Rose learns how to use the spear and atl from our guide. Almost, for Rose, almost! But it was Earl and Lora who would have brought back the meat for us THIS day! Both of them had arrows piercing the animal!
Rose, Earl and Lora
What better way to end our visit than with a memorable visit to "BREEZY HEIGHTS" Restaurant, one of the closest to Meadowcroft Village, even though 5+ miles away! The 89 year-old proprietor greets all guests. The huge restaurant inside (once a ballroom!) holds stuffed animals inside as her husband was a big game hunter. Mistakenly, we entered through this black door in front, which was the entrance to the bar room. The room was filled with heads of deer, elk and a great big MOOSE! Try the broasted chicken if you visit!
Just learned that this restaurant/golf course is owned by Patty Zerishnek's cousin! It IS such a small world afterall!
Meadowcroft Rock Shelter and Historic Village in association with the Smithsonian Institute, 401 Meadowcroft Road, Avella, PA 15312
To enlarge any photo on this site, simply click the bottom right hand corner of the photo.
The beautiful quilt depicting the history of Meadowcroft Village awaits at the Visitor's Center.
These beautiful BLUE BALLOON flowers are outside of the Visitors Center, bidding everyone a joyous "WELCOME!" Gorgeous! The photo doesn't do them justice enough.....
The longtime Director of Meadowcroft Museum, David R. Scofield, talks about the history of the site...He said it all started with a groundhog hole....
Be sure to click the lower right hand side of the photo if you find the story hard to read....
Dr. Adovasio's map explaining the movements.
A slide for orientation from Adovasio's slides.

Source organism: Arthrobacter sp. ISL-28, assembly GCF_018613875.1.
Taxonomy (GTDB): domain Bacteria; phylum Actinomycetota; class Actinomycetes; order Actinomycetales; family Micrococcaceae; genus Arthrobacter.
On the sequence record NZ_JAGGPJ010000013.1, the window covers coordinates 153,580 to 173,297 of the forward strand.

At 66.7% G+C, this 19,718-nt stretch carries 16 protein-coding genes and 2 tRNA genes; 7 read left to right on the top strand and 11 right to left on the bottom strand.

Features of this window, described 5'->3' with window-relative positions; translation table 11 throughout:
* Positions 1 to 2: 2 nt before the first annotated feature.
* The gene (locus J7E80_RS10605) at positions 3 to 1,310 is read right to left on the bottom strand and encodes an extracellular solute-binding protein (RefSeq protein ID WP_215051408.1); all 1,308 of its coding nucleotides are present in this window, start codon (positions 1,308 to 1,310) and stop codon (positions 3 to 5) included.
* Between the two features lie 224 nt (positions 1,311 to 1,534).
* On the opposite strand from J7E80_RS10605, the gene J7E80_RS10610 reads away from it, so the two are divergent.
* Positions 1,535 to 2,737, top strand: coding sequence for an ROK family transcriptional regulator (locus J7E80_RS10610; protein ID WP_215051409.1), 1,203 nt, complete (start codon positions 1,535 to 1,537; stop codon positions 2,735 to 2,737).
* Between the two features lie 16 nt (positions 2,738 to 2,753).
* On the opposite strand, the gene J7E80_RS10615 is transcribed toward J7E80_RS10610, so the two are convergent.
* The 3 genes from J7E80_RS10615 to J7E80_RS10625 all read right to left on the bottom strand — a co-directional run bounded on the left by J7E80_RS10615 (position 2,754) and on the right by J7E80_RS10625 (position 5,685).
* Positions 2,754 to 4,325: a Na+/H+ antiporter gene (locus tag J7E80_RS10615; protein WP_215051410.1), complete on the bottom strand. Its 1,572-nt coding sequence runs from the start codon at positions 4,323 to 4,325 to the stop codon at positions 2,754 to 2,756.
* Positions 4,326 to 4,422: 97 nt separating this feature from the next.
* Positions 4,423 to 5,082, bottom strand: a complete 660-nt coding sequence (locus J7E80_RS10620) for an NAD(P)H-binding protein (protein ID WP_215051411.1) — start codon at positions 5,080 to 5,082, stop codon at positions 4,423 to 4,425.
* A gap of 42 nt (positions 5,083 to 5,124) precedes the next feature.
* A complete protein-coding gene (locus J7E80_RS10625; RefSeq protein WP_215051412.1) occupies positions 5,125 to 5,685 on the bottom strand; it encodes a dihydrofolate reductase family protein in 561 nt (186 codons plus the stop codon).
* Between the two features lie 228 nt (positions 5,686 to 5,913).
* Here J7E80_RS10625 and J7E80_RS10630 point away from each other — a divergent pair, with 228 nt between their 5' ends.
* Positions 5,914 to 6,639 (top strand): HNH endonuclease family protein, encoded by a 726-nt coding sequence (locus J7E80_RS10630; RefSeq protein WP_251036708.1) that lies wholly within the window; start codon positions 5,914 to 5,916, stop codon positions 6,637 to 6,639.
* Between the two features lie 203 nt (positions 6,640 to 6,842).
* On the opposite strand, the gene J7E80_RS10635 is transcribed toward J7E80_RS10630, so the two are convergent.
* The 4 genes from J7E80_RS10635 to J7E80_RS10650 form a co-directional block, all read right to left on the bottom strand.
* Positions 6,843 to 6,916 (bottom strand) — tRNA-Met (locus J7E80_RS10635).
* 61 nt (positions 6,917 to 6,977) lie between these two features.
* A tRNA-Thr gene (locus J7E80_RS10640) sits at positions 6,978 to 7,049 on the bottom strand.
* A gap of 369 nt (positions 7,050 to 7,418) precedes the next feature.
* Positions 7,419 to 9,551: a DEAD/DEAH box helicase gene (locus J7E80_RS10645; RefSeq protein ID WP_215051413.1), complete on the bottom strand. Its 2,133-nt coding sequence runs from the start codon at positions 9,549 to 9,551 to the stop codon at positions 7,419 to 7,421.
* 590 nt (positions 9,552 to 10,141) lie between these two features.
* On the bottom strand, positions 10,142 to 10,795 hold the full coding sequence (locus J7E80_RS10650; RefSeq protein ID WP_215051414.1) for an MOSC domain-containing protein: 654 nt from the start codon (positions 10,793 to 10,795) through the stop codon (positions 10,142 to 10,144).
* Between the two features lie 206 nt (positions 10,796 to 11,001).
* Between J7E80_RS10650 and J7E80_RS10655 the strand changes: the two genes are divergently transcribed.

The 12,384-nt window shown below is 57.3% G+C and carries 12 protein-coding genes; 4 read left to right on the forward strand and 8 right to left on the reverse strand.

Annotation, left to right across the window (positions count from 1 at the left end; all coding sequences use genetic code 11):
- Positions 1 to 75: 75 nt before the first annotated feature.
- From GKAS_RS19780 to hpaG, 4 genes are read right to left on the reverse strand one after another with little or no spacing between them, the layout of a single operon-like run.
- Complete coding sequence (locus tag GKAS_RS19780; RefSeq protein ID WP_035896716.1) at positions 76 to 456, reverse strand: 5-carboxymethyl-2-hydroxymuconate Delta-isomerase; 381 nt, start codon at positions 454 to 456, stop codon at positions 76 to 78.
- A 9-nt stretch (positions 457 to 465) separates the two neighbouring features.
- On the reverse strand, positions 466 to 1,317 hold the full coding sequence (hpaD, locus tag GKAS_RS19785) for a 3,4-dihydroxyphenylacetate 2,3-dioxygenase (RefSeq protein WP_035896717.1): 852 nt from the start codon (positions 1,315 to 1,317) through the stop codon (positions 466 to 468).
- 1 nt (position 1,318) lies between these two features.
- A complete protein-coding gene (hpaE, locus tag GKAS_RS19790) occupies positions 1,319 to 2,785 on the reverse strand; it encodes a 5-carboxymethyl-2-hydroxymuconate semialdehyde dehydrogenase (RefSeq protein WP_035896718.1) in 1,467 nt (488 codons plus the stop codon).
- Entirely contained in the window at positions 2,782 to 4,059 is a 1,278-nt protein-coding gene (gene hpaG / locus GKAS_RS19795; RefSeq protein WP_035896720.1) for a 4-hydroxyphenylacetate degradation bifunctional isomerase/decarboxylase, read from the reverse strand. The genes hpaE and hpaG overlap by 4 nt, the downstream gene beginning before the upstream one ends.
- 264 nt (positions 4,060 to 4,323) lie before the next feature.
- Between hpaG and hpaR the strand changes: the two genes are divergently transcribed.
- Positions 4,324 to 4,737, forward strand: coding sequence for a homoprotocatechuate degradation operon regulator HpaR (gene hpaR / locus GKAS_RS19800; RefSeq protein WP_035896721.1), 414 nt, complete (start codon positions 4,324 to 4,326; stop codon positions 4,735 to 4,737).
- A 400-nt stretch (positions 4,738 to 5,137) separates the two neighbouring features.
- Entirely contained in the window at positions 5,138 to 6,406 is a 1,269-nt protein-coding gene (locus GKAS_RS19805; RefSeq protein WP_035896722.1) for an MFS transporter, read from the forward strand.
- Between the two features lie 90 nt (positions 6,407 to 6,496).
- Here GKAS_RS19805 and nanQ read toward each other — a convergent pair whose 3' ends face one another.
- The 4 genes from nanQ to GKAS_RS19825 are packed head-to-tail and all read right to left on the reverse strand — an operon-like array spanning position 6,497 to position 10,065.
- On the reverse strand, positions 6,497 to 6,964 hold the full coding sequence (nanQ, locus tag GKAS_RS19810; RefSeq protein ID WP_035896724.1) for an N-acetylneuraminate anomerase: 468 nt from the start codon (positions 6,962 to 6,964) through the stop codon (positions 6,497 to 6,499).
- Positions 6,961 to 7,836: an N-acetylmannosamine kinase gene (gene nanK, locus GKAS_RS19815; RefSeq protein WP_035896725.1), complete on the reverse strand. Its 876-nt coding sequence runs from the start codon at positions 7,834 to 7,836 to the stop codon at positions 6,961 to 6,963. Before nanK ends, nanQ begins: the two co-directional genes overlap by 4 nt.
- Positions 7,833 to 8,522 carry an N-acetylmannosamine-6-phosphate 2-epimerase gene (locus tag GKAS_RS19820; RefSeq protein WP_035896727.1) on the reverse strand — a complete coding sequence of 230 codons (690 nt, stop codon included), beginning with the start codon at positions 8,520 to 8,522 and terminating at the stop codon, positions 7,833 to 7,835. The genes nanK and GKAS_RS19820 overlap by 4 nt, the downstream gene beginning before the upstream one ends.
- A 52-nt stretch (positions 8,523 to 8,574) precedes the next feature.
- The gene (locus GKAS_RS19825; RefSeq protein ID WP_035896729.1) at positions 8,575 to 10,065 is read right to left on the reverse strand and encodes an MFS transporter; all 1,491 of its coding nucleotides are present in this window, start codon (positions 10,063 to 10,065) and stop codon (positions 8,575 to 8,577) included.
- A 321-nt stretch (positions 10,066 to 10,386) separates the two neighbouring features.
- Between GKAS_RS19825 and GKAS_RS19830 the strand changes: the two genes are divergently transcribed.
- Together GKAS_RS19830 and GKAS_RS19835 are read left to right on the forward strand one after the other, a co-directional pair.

Another slide from Dr. Adovasio, showing the little button-like markers at the Rockshelter, each one representing a special find.
Walking up (or DOWN!) the overhang reminds you of something out of Frank Lloyd Wright's Fallingwater! We all thought the beautiful wood structure was so exquisitely done! While we were there, there was a busload of people and many archaeology students also.
Climbing the steps to the Rockshelter. Come on, Rose, you can make it! Notice how far below the cars are. But the steps were well done. Lots of room to rest and the grading is easy to climb.
Dr. James Adovasio explaining the various areas of the Rockshelter, via Lights operated by computer.
So much to see and learn!
N ote the button markers lower right hand side.
Leaving this area to explore the next level up!
Patty and Keith Zerishnek at the overhang on the Meadowcroft Rockshelter. Happy Birthday, Keith! :-)
Alex and Dan also know this is a great place for a photo.
Dan in front of the left-side ledge.
An even closer look up the rock ledge, past Dan.
If you look closely (or enlarge the image by clicking on the lower right hand corner, you will see some of the wild berries like the Native Americans used to eat...
Located at the bottom of the Meadowcroft Rockshelter.... just another thing to remind you just a little bit of Fallingwater.....
There's a church, a blacksmith shop, and an old school house you can visit too!
We all had a wonderful day and hope you see fit to visit this great Pennsylvania/ American natural treasure!